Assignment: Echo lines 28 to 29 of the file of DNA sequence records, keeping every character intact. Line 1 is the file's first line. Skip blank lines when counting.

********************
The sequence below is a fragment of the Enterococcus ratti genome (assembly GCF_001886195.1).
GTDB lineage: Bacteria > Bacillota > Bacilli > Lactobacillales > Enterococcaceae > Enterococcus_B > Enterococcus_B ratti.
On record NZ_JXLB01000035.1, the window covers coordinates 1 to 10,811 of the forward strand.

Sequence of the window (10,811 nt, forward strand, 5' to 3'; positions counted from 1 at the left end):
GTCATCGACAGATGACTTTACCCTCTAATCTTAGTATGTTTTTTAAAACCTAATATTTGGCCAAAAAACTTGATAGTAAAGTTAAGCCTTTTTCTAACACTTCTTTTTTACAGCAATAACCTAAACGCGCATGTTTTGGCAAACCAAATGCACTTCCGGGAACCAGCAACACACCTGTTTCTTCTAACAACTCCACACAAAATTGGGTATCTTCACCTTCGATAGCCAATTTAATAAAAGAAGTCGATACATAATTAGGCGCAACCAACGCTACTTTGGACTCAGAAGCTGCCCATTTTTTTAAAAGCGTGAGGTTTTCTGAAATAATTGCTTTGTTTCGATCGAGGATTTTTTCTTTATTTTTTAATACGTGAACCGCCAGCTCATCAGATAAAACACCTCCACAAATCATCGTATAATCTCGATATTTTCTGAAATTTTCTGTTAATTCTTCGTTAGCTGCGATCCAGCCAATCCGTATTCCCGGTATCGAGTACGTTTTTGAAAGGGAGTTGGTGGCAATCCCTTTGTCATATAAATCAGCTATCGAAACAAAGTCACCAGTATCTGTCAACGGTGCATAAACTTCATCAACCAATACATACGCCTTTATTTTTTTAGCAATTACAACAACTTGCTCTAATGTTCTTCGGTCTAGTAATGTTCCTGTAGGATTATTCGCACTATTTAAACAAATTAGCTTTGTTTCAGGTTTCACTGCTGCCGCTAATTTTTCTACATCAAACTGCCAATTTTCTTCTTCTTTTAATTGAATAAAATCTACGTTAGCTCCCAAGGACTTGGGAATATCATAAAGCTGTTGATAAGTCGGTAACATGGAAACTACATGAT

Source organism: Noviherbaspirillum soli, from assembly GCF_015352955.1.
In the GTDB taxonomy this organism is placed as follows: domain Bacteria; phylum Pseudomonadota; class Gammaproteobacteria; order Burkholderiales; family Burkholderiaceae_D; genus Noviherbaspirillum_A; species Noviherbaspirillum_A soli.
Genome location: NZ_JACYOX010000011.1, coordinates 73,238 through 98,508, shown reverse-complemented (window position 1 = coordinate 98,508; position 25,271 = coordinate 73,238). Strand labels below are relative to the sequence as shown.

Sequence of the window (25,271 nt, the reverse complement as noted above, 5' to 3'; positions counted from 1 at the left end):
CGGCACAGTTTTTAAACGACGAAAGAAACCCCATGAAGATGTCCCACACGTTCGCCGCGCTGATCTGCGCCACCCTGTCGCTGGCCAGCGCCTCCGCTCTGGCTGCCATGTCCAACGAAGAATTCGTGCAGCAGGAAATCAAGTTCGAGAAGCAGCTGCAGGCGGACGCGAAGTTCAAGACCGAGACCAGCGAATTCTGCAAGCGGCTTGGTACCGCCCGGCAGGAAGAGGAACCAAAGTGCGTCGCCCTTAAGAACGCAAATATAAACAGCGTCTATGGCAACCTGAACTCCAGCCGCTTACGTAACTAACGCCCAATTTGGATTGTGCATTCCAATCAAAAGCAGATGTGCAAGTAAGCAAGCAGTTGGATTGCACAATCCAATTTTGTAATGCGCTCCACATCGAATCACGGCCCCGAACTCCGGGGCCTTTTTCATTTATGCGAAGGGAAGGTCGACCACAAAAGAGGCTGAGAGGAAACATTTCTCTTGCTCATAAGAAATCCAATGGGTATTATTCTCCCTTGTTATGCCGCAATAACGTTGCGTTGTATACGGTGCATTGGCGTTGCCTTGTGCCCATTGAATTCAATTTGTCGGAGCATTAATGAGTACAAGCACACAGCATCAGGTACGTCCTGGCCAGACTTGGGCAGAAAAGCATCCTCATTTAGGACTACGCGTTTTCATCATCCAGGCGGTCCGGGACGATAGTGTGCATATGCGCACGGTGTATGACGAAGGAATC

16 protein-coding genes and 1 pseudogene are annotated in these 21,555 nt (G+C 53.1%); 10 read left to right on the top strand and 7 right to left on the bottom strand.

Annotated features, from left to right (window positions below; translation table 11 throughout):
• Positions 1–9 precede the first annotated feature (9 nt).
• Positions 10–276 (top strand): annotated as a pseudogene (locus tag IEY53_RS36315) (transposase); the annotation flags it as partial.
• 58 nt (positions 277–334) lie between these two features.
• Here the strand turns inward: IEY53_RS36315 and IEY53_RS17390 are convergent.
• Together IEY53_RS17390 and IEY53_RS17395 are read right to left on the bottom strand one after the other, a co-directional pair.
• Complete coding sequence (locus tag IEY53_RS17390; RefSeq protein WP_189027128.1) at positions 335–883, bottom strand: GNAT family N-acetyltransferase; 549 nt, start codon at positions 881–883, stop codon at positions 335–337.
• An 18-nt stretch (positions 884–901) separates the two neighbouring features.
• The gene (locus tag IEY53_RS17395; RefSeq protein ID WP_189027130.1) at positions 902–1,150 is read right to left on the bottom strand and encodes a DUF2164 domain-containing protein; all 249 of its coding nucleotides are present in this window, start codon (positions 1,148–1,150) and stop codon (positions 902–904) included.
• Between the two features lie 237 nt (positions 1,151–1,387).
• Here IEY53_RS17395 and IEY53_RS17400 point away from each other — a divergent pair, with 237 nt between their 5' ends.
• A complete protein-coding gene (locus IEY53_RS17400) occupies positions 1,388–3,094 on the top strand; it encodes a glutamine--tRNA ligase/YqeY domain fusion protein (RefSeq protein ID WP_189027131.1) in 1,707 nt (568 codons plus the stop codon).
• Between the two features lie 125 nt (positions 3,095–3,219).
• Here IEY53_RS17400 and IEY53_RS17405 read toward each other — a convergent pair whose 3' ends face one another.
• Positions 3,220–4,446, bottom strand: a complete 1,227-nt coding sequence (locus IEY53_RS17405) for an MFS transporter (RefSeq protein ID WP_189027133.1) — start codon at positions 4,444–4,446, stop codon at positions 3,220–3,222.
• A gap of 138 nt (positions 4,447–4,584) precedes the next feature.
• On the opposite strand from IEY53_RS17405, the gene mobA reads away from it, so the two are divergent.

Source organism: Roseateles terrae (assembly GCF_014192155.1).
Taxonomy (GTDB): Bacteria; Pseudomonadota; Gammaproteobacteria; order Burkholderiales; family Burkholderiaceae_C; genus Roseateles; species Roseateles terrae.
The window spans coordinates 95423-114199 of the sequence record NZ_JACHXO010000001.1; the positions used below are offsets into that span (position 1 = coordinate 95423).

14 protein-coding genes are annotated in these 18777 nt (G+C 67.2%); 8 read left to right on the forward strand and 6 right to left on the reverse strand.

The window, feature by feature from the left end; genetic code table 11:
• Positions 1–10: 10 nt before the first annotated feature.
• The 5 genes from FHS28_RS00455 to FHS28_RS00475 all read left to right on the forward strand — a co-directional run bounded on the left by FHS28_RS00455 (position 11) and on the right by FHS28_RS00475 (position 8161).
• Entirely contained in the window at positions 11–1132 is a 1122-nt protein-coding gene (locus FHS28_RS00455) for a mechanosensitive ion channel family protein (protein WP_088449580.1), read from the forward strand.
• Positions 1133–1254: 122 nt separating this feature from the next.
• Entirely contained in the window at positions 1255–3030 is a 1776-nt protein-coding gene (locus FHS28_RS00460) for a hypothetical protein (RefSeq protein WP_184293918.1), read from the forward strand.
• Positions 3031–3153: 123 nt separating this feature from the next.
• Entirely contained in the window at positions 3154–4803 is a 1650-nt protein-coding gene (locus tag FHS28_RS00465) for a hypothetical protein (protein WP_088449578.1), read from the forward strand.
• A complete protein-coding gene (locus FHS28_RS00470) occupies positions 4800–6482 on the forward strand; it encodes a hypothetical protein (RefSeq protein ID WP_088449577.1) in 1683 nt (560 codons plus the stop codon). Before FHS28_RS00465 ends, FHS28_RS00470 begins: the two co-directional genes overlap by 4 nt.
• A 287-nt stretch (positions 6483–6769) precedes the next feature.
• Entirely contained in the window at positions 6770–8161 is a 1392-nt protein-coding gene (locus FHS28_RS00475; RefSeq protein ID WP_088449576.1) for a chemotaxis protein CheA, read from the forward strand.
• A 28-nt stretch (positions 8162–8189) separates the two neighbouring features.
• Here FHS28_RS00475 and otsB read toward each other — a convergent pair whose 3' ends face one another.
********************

• On the opposite strand from IEY53_RS17405, the gene mobA reads away from it, so the two are divergent.

Source organism: Roseateles terrae (assembly GCF_014192155.1).